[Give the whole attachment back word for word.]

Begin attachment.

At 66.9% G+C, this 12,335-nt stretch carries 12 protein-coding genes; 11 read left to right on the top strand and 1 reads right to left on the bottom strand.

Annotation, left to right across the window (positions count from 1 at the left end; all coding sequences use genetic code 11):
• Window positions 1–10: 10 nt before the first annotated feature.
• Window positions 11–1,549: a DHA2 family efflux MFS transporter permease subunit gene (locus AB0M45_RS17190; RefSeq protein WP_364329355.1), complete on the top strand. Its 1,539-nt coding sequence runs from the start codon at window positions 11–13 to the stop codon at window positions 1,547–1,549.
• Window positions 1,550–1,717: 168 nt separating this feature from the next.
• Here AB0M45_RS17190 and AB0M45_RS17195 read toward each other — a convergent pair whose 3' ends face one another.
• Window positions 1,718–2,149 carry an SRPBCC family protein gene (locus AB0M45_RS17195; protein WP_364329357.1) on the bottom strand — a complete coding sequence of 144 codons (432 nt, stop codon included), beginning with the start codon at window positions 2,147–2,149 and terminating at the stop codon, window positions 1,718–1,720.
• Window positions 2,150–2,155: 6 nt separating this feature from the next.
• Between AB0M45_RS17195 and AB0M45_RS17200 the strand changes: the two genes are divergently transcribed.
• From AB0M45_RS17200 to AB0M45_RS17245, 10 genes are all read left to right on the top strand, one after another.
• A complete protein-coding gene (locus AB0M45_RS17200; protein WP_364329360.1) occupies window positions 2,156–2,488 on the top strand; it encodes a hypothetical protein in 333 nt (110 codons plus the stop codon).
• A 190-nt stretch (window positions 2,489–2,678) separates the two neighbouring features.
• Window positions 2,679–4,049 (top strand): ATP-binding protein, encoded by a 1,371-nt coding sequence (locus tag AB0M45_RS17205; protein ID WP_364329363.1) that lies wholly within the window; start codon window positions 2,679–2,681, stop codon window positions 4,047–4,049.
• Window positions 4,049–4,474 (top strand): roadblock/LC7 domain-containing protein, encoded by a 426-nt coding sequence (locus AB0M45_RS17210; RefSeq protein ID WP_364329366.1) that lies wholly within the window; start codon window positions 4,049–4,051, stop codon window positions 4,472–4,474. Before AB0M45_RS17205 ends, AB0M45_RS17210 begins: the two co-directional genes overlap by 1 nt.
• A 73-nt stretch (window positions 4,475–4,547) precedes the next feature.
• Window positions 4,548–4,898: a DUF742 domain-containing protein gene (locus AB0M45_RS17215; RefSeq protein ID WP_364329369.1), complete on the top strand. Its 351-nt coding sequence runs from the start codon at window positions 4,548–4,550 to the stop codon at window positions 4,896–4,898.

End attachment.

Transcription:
At 66.9% G+C, this 12,335-nt stretch carries 12 protein-coding genes; 11 read left to right on the top strand and 1 reads right to left on the bottom strand.

Annotation, left to right across the window (positions count from 1 at the left end; all coding sequences use genetic code 11):
• Window positions 1–10: 10 nt before the first annotated feature.
• Window positions 11–1,549: a DHA2 family efflux MFS transporter permease subunit gene (locus AB0M45_RS17190; RefSeq protein WP_364329355.1), complete on the top strand. Its 1,539-nt coding sequence runs from the start codon at window positions 11–13 to the stop codon at window positions 1,547–1,549.
• Window positions 1,550–1,717: 168 nt separating this feature from the next.
• Here AB0M45_RS17190 and AB0M45_RS17195 read toward each other — a convergent pair whose 3' ends face one another.
• Window positions 1,718–2,149 carry an SRPBCC family protein gene (locus AB0M45_RS17195; protein WP_364329357.1) on the bottom strand — a complete coding sequence of 144 codons (432 nt, stop codon included), beginning with the start codon at window positions 2,147–2,149 and terminating at the stop codon, window positions 1,718–1,720.
• Window positions 2,150–2,155: 6 nt separating this feature from the next.
• Between AB0M45_RS17195 and AB0M45_RS17200 the strand changes: the two genes are divergently transcribed.
• From AB0M45_RS17200 to AB0M45_RS17245, 10 genes are all read left to right on the top strand, one after another.
• A complete protein-coding gene (locus AB0M45_RS17200; protein WP_364329360.1) occupies window positions 2,156–2,488 on the top strand; it encodes a hypothetical protein in 333 nt (110 codons plus the stop codon).
• A 190-nt stretch (window positions 2,489–2,678) separates the two neighbouring features.
• Window positions 2,679–4,049 (top strand): ATP-binding protein, encoded by a 1,371-nt coding sequence (locus tag AB0M45_RS17205; protein ID WP_364329363.1) that lies wholly within the window; start codon window positions 2,679–2,681, stop codon window positions 4,047–4,049.
• Window positions 4,049–4,474 (top strand): roadblock/LC7 domain-containing protein, encoded by a 426-nt coding sequence (locus AB0M45_RS17210; RefSeq protein ID WP_364329366.1) that lies wholly within the window; start codon window positions 4,049–4,051, stop codon window positions 4,472–4,474. Before AB0M45_RS17205 ends, AB0M45_RS17210 begins: the two co-directional genes overlap by 1 nt.
• A 73-nt stretch (window positions 4,475–4,547) precedes the next feature.
• Window positions 4,548–4,898: a DUF742 domain-containing protein gene (locus AB0M45_RS17215; RefSeq protein ID WP_364329369.1), complete on the top strand. Its 351-nt coding sequence runs from the start codon at window positions 4,548–4,550 to the stop codon at window positions 4,896–4,898.